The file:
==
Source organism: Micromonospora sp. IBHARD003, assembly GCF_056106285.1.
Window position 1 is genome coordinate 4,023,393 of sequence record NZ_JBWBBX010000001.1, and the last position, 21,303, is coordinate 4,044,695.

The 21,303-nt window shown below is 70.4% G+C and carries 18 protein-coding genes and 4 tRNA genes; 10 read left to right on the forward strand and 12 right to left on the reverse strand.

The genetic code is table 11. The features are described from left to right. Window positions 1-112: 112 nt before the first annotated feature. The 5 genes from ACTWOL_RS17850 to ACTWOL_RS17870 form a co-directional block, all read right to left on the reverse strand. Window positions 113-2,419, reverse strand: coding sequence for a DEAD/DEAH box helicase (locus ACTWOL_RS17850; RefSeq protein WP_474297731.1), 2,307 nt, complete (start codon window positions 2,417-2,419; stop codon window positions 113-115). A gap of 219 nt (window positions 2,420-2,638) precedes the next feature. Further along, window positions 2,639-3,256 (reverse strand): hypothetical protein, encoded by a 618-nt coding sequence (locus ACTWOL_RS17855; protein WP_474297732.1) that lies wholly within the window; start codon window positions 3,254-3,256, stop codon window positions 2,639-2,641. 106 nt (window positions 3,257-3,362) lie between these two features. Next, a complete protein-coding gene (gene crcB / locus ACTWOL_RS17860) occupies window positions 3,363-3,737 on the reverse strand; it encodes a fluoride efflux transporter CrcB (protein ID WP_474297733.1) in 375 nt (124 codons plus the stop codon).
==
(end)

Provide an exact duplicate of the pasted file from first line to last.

Source organism: Micromonospora sp. IBHARD003, assembly GCF_056106285.1.
Window position 1 is genome coordinate 4,023,393 of sequence record NZ_JBWBBX010000001.1, and the last position, 21,303, is coordinate 4,044,695.

The 21,303-nt window shown below is 70.4% G+C and carries 18 protein-coding genes and 4 tRNA genes; 10 read left to right on the forward strand and 12 right to left on the reverse strand.

The genetic code is table 11. The features are described from left to right. Window positions 1-112: 112 nt before the first annotated feature. The 5 genes from ACTWOL_RS17850 to ACTWOL_RS17870 form a co-directional block, all read right to left on the reverse strand. Window positions 113-2,419, reverse strand: coding sequence for a DEAD/DEAH box helicase (locus ACTWOL_RS17850; RefSeq protein WP_474297731.1), 2,307 nt, complete (start codon window positions 2,417-2,419; stop codon window positions 113-115). A gap of 219 nt (window positions 2,420-2,638) precedes the next feature. Further along, window positions 2,639-3,256 (reverse strand): hypothetical protein, encoded by a 618-nt coding sequence (locus ACTWOL_RS17855; protein WP_474297732.1) that lies wholly within the window; start codon window positions 3,254-3,256, stop codon window positions 2,639-2,641. 106 nt (window positions 3,257-3,362) lie between these two features. Next, a complete protein-coding gene (gene crcB / locus ACTWOL_RS17860) occupies window positions 3,363-3,737 on the reverse strand; it encodes a fluoride efflux transporter CrcB (protein ID WP_474297733.1) in 375 nt (124 codons plus the stop codon).